WASHINGTON -- Nebraska attorney David Steier and Florida developer Leonard Briscoe have been indicted in Florida on charges of conspiring to bribe a government official with $100,000 disguised as a consultant fee to Mr. Steier for bond and tax advice.
The indictment, which stems from the two-year-old investigation of the HUD scandal, charges that Mr. Steier and Mr. Briscoe comspired to bribe Dubois Gilliam, a Housing and Urban Development Department deputy assistant secretary, to obtain approval of Urban Development Action Grants worth $11.6 million for three of Mr. Briscoe's housing and development projects in Riviera Beach and Belle Glade, Fla.
Mr. Briscoe paid Mr. Steier $100,000 out of the grant proceeds for the Wedgewood Plaza apartments complex, purportedly for giving bond and tax advice on $15.8 million of tax-exempts issued for the project in April 1986, according to federal investigators and the indictment, which was handed up on June 12.
However, the $100,000 payment was intended to be diverted back to Mr. Gilliam as a bribe, the indictment says. Investigators contend that Mr. Steier never actually provided bond advice on the Wedgewood project, and in any case was not qualified to do so.
"Why would Briscoe, who was operating in Texas and Florida with loads of legal counsel, pluck some attorney out of Nebraska who's not even listed in the Red Book to give him bond advice?" asked Stuart Weisberg, staff director and general counsel of the House government operations subcommittee, which launched the HUD scandal investigation in 1989.
The subcommittee questioned in investigate hearings last year whether Mr. Briscoe's $100,000 payment to Mr. Steier as "special bond counsel" was legitimate, since he was not listed in The Bond Buyer's Directory of Municipal Bond Dealers of the United States, Mr. Weisberg said. Federal prosecutors now are apparently picking up on the theme, he said.
Mr. Steier acknowledged yesterday that "I'm not in the Red Book and I was not bond counsel, nor did I render any opinions with respect to the [Wedgewood Plaza] bond issuance."
According to Securities Data Co./Bond Buyer, the bond opinion on the deal was given by Bryant, Miller & Olive of Tallahassee, Fla., with assistance from Kutak Rock & Campbell, the counsel for the three co-managers, William R. Hough & Co.; Smith, Barney, Harris, Upsham & Co.; and the PaineWebber Inc.
David Brandt of Florida Municipal Advisors Inc., the financial adviser on the deal, said that Mr. Steier "didn't do any work" on the Wedgewood financing, to his knowledge. He said Mr. Steier clearly was not involved in the actual issuance of th bonds and was not paid out of the bond proceeds like the other bond firms.
Mr. Steier said he received the $100,000 payment not for assisting in giving the bond opinion but for advising on the status of tax-exempt bond legislation in Congress, as well other "tax, financial, and accounting areas."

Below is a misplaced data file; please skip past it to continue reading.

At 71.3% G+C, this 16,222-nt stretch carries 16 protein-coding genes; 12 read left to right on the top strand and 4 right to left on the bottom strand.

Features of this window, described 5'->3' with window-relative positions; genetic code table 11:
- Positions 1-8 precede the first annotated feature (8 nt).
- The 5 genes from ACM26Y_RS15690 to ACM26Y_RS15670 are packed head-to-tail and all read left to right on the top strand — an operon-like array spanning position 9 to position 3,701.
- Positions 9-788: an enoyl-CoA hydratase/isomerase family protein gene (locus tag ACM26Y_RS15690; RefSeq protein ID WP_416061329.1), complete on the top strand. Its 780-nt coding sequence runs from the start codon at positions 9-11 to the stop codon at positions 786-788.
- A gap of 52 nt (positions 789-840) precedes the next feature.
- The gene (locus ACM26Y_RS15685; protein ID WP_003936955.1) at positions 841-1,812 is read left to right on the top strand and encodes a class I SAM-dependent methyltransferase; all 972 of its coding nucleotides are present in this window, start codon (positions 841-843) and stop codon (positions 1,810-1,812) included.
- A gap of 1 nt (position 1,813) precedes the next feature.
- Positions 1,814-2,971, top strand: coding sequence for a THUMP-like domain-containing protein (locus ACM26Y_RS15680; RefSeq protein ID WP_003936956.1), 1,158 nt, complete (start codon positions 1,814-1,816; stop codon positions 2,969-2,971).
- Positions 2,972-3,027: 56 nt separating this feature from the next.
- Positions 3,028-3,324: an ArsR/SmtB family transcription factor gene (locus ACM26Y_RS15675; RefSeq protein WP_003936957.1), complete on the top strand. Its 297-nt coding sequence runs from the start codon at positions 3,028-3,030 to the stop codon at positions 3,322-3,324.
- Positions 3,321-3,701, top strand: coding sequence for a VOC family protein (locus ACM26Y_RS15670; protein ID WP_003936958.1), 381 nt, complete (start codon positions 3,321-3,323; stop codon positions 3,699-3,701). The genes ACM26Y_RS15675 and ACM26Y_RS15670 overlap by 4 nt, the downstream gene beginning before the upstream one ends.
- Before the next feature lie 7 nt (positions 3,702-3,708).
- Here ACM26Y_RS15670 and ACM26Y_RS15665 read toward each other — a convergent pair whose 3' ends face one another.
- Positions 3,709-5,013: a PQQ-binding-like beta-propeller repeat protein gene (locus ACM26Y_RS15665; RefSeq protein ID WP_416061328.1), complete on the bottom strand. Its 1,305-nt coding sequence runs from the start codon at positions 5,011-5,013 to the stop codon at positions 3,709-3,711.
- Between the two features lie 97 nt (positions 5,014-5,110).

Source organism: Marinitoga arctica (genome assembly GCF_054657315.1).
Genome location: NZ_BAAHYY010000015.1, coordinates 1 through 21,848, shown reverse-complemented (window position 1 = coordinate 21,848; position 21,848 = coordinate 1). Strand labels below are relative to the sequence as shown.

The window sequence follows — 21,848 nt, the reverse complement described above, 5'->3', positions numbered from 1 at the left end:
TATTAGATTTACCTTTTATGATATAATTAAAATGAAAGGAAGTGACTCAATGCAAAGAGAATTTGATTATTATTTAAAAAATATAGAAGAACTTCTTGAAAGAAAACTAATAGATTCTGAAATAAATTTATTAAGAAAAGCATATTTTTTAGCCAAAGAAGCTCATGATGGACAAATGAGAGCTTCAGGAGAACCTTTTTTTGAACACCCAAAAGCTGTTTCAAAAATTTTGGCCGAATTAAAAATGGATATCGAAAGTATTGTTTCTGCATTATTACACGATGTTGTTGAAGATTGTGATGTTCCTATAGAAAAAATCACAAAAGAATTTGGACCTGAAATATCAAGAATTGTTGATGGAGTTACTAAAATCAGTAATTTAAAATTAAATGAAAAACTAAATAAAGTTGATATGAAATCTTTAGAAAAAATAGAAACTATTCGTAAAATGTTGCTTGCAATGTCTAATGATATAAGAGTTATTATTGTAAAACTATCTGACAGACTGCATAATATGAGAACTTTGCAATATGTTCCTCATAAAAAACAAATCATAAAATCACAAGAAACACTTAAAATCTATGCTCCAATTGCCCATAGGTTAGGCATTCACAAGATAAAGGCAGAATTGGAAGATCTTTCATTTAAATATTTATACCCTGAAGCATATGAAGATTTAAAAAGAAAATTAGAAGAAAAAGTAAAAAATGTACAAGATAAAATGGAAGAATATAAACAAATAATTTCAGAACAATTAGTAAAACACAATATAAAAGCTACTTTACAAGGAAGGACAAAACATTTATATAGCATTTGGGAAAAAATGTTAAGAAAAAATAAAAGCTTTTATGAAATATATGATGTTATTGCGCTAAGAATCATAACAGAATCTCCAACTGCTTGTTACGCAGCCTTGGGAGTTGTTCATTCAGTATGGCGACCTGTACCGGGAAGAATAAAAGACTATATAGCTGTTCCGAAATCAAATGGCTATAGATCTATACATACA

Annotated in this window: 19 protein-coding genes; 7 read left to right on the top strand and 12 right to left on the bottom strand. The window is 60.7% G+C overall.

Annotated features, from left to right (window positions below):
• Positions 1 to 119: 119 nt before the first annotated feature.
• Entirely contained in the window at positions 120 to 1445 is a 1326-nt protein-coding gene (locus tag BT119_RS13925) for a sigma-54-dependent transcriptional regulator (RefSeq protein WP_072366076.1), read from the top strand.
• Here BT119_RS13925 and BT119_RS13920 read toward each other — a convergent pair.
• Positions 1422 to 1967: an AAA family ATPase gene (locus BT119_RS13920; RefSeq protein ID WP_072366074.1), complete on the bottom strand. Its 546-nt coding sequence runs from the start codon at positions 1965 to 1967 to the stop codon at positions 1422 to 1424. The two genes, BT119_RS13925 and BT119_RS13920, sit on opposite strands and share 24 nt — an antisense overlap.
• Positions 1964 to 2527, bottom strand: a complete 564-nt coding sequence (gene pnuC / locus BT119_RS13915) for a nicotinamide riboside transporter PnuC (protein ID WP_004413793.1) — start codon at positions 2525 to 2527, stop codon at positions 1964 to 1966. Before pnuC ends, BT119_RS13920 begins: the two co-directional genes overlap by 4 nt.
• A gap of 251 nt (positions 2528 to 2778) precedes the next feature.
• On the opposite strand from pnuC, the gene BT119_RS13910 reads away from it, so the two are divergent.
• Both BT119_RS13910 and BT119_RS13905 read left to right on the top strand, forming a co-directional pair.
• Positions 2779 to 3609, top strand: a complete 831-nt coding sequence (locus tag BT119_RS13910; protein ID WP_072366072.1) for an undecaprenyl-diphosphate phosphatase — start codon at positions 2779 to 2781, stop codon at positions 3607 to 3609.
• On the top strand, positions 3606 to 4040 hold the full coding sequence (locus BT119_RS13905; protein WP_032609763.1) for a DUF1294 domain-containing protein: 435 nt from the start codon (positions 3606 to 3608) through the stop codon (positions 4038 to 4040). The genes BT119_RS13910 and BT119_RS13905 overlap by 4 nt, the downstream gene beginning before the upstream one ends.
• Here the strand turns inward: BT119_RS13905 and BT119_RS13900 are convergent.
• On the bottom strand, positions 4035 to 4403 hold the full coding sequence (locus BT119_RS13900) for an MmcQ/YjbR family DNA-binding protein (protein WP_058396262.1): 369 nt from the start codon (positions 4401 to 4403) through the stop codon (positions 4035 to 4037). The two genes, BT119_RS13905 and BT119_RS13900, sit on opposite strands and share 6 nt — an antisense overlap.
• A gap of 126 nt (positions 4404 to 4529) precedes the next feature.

"My services were critical to the project," he said. In particular, he continued, he provided guidance on dealing with the monumental Tax Reform Act of 1986 that was in the early stages of moving through Congress at the time.
The House version of the bill -- H.R. 3838 -- contained a provision that would have capped and targeted multifamily housing bonds like the ones issued for the Wedgewood project, with an effective date of Dec. 31, 1985. The bill included transition rules for some projects started before Sept. 26, 1985.
"The big thing here is that this project was done during the period with transitional rules," Mr. Steier said. "The question was how can you allocate the proceeds from the bonds to assure that there would be tax-exempt treatment. That was a critical aspect of the deal." The work he did on the transition rules accounted for "a big part" of the consulting fee, he said.
Mr. Steier said the government's charge that the $100,000 fee was actually a disguised bribe is particularly ridiculous since the fee was never passed on to Mr. Gilliam. "They don't allege that any money was paid to Dubois. If it was a bribery deal, you would think some payment would have been made," he said.
Federal investigators acknowledge that Mr. Steier never actually diverted the fee to the former HUD official. With regard to the fee, the indictment appears to charge Mr. Steier with conspiracy to bribe a public official and intent to defraud the government, while it alleges that other, smaller bribes by the co-conspirators were more successful at getting through to Mr. Gilliam.
Mr. Steier said that the indictment does not make clear exactly what the government's allegations are with regard to the $100,000 fee.
The contention that Mr. Steier and Mr. Briscoe intended to use the fee to bribe Mr. Gilliam appears to be based largely on testimony that Mr. Gilliam gave last year before the subcommittee under a grant of immunity from prosecution. Mr. Weisberg said Mr. Gilliam may have provided the same testimony to prosecutors on an immune basis in the grand jury proceedings.
Mr. Gilliam told the subcommittee last year that he asked Mr. Briscoe to hire Mr. Steier -- who was Mr. Gilliam's personal tax attorney at the time -- purportedly as a tax adviser. Mr. Gilliam said he had expected, in requesting the favor, to "participate" in sharing the fee after he left the department.
Mr. Gilliam said that the fee was never passed on to him because Mr. Steier later "refused to do it," claiming he might "run into some problems on ethical issues."